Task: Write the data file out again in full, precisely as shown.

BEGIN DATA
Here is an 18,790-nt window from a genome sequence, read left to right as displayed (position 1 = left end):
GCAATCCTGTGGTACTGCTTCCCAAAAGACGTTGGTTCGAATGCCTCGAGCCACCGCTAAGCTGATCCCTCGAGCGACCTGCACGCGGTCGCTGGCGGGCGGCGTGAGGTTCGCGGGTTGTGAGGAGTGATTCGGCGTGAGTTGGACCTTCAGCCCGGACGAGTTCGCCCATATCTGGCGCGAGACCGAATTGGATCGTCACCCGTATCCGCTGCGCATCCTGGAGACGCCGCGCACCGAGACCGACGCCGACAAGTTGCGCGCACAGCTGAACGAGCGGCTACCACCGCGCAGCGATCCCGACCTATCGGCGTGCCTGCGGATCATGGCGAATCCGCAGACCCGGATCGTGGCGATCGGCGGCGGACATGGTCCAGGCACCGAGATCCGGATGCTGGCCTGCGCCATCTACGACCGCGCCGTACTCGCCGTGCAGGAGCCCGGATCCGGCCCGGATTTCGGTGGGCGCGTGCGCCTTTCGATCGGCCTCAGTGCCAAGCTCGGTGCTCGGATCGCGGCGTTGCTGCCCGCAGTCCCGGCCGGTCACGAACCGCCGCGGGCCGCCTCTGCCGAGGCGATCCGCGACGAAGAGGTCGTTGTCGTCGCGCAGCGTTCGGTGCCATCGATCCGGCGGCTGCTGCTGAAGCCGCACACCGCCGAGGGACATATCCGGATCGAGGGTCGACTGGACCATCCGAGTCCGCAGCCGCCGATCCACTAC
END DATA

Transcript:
Here is an 18,790-nt window from a genome sequence, read left to right as displayed (position 1 = left end):
GCAATCCTGTGGTACTGCTTCCCAAAAGACGTTGGTTCGAATGCCTCGAGCCACCGCTAAGCTGATCCCTCGAGCGACCTGCACGCGGTCGCTGGCGGGCGGCGTGAGGTTCGCGGGTTGTGAGGAGTGATTCGGCGTGAGTTGGACCTTCAGCCCGGACGAGTTCGCCCATATCTGGCGCGAGACCGAATTGGATCGTCACCCGTATCCGCTGCGCATCCTGGAGACGCCGCGCACCGAGACCGACGCCGACAAGTTGCGCGCACAGCTGAACGAGCGGCTACCACCGCGCAGCGATCCCGACCTATCGGCGTGCCTGCGGATCATGGCGAATCCGCAGACCCGGATCGTGGCGATCGGCGGCGGACATGGTCCAGGCACCGAGATCCGGATGCTGGCCTGCGCCATCTACGACCGCGCCGTACTCGCCGTGCAGGAGCCCGGATCCGGCCCGGATTTCGGTGGGCGCGTGCGCCTTTCGATCGGCCTCAGTGCCAAGCTCGGTGCTCGGATCGCGGCGTTGCTGCCCGCAGTCCCGGCCGGTCACGAACCGCCGCGGGCCGCCTCTGCCGAGGCGATCCGCGACGAAGAGGTCGTTGTCGTCGCGCAGCGTTCGGTGCCATCGATCCGGCGGCTGCTGCTGAAGCCGCACACCGCCGAGGGACATATCCGGATCGAGGGTCGACTGGACCATCCGAGTCCGCAGCCGCCGATCCACTAC